The mother of 16-year-old Naftali Frenkel — one of three Israeli teens abducted nearly two weeks ago by Hamas terrorists — addressed the U.N. Human Rights Council in Geneva on Tuesday.
Rachel Frenkel, who holds dual U.S.-Israeli citizenship, was invited to make an appeal on behalf of her son (as well as 16-year-old Gil-ad Shaer and 19-year-old Eyal Yifrach) by U.N. Watch executive director Hillel Neuer. Neuer gave Frenkel his slot in Tuesday’s ”debate” on Israeli aggression against Palestinians.
”We think the world needs to hear her voice,” Neuer told The Jerusalem Post on Monday. ”It is a chance for [a] mother of [one of] the kidnapped boys to speak to the world and to ask them to do whatever they can. … This heinous act violates international humanitarian law, which prohibits targeting civilians and the taking of hostages.”
As much as Neuer is to be lauded for his amazing and thankless job in general and for his summoning of Frenkel in particular, we frogs should not get our hopes up about receiving any assistance from the scorpions at the U.N. They don’t even bother pretending that they will give the Jewish state a fair shake before dealing it a lethal sting.
Indeed, since the June 12 abduction of the Israeli teenagers, the U.N. has been focusing solely on the response of the Israeli government to the kidnapping.
Considering that time is of the essence when searching for captives — who might be wounded or undergoing torture — the behavior of the Israel Defense Forces and the public at large has been exemplary, if not mild. This is particularly the case since Operation Brother’s Keeper has uncovered an extensive network of tunnels and explosives labs throughout the West Bank.
Yet in a phone call with Prime Minister Benjamin Netanyahu on Saturday evening, U.N. Secretary-General Ban Ki-moon expressed “concern” about the restrictions on movement and mass arrests of Palestinians.
It is safe to assume that Netanyahu did not slam down the receiver or tell Ban where to stick his “concern,” and instead explained that the only way to locate the boys is through house searches and interrogations. But to no avail.
U.N. Special Coordinator for the Middle East Peace Process Robert Serry also put his two cents in about what he and others are now calling “collective punishment” against innocent Palestinians. Israel, he said, should “seek to minimize the impact of security operations on individuals who have committed no offense and investigate allegations of excessive use of force, including the killing of civilians.”
Of the continued killings of Israeli civilians he had nothing to say. You know, such as the cold-blooded murder on April 14 of Israel Police Commander Baruch Mizrahi, who was on his way to a Passover seder, by Hamas operative Ziad Awad and his son. Awad was one of the terrorists released from prison in October 2011 as part of the swap to secure the return of Israeli soldier and Hamas captive Gilad Schalit. Awad had been serving a life sentence for the slaughter of fellow Palestinians suspected of collaborating with Israel.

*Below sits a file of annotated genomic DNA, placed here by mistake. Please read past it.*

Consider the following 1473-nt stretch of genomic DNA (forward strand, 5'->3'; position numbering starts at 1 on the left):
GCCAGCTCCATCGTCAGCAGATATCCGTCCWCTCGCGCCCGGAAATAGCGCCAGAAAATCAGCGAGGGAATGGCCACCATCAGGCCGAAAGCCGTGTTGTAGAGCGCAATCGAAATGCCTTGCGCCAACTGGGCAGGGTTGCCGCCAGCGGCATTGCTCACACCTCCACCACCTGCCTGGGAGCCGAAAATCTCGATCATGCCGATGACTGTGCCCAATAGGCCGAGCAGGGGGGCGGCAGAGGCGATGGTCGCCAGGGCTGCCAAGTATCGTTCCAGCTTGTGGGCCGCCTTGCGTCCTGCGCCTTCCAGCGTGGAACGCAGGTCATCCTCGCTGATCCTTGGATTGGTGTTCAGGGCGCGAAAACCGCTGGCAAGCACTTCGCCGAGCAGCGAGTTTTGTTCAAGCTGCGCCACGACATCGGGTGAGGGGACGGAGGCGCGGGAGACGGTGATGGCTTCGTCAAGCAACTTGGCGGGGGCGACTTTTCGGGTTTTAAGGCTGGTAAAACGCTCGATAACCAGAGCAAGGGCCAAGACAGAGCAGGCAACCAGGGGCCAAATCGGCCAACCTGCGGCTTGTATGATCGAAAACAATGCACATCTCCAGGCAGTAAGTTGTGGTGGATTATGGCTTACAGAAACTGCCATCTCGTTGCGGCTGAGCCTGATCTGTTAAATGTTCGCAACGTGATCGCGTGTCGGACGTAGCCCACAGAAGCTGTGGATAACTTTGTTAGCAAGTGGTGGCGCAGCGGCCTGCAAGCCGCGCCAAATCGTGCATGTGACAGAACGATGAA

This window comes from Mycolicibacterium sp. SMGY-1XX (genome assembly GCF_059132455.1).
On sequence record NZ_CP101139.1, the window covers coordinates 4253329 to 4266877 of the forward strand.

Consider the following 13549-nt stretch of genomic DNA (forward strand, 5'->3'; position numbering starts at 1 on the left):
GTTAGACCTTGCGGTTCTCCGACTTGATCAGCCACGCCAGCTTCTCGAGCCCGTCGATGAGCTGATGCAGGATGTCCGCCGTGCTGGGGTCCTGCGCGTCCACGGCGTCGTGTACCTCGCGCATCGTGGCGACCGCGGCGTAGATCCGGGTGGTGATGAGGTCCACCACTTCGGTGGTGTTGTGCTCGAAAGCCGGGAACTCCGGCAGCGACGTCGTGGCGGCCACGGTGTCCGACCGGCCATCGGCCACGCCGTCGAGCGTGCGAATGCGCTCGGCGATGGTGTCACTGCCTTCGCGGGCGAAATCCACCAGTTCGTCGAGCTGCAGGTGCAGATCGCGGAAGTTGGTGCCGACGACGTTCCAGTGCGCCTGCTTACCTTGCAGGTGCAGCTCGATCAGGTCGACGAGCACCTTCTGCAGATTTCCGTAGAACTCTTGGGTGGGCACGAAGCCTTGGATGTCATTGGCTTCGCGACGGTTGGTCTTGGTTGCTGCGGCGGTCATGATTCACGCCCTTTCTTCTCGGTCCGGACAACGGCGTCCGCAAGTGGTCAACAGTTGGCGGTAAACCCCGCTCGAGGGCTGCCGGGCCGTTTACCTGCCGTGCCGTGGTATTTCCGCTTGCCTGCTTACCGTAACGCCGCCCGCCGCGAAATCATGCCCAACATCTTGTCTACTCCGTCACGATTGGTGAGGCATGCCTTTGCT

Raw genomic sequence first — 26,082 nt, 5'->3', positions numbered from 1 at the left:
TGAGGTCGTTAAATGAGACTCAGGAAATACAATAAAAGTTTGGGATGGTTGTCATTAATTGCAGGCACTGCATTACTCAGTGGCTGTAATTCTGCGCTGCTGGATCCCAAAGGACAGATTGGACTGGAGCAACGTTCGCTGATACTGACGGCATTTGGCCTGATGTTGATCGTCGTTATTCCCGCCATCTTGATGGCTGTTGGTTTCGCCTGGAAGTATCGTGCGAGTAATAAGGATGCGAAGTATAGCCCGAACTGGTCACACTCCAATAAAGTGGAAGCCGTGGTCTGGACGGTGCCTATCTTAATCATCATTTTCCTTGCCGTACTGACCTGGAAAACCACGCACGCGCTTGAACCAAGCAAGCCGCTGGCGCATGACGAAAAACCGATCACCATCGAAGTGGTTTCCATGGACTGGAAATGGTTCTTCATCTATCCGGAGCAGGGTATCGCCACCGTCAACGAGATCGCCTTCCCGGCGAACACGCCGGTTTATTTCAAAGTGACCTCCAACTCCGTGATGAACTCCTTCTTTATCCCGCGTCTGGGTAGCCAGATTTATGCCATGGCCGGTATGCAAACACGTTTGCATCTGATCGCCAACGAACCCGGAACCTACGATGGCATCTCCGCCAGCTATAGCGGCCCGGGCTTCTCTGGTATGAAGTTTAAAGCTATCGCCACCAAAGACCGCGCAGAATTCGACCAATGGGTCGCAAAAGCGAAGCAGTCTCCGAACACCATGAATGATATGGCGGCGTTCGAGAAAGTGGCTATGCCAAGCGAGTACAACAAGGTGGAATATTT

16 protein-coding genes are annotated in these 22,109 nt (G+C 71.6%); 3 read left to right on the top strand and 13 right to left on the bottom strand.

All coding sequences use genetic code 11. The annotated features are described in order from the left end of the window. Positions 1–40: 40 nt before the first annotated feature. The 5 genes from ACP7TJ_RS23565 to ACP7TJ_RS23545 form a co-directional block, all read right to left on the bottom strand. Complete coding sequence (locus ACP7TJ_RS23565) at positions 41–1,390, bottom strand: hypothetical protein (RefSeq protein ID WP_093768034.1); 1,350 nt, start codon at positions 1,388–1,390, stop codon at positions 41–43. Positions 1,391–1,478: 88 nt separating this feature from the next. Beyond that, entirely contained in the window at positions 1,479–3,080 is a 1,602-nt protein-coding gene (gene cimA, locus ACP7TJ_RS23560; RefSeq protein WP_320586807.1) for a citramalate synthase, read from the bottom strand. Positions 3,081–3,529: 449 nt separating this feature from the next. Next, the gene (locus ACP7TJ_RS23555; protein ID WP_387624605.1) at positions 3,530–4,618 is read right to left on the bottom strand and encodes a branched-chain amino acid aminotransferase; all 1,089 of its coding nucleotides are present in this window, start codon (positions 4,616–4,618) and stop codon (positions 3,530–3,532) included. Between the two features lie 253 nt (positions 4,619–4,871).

And while on the subject of Serry’s “two cents,” the U.N. envoy is being accused by Foreign Minister Avigdor Lieberman of trying to funnel a much larger sum, $20 million, to Hamas in Gaza via Qatar. Serry is outraged at the mere suggestion that he was using back channels to help Hamas pay the salaries of its government employees. He claims that he asked Israel’s permission to do this and was refused. Even if his version is true, it means that he was willing and anxious to aid a terrorist organization.
But it is U.N. Undersecretary-General for Political Affairs Jeffrey Feltman who really gave chutzpah a bad name this week. Yes, leave it to a Jew — one who was catapulted into this position in the middle of his job as U.S. assistant secretary of state for Near Eastern affairs — to play the “balance” card where the abduction of three young boys and the reaction to it are concerned.
On Monday, Feltman briefed the U.N. Security Council on the “highly volatile situation on the ground” in Israel, the Palestinian Authority and Gaza. Pointing to the search operation underway in the PA, involving an estimated 928 arrests, he went on to list other issues, such as Israeli settlement construction, the hunger strike staged by Palestinian detainees since April 24 and Israel’s military response to missile fire from Gaza.
“All these issues … can only be addressed if the parties act responsibly and with restraint,” he told the council — which, by the way, had failed on Friday to agree on the wording of a statement deploring Palestinian casualties incurred after the Israeli boys went missing. “Only then can any renewed attempt by the parties to find their way back to meaningful negotiations and to address the much-lacking political horizon in order to avert further escalation.”
His convoluted conclusion was that “this is a time for renewed impetus and political will to end the conflict and the occupation that has already scarred the lives of far too many Israelis and Palestinians for far too long.”
Rachel Frenkel is not in Geneva to persuade the international community that it is Palestinian terrorism, not the “occupation,” that is responsible for the loss of so many lives. Her goal is to do anything she can to free Naftali, Gil-ad and Eyal from their captors.
The U.N. scorpions are too busy condemning Israel and legitimizing terrorists to be of any use, however. For salvation, she and the rest of us who care about the kidnapped boys can only rely on the IDF.
Ruthie Blum is the author of “To Hell in a Handbasket: Carter, Obama, and the ‘Arab Spring.’” This article was originally published by Israel Hayom.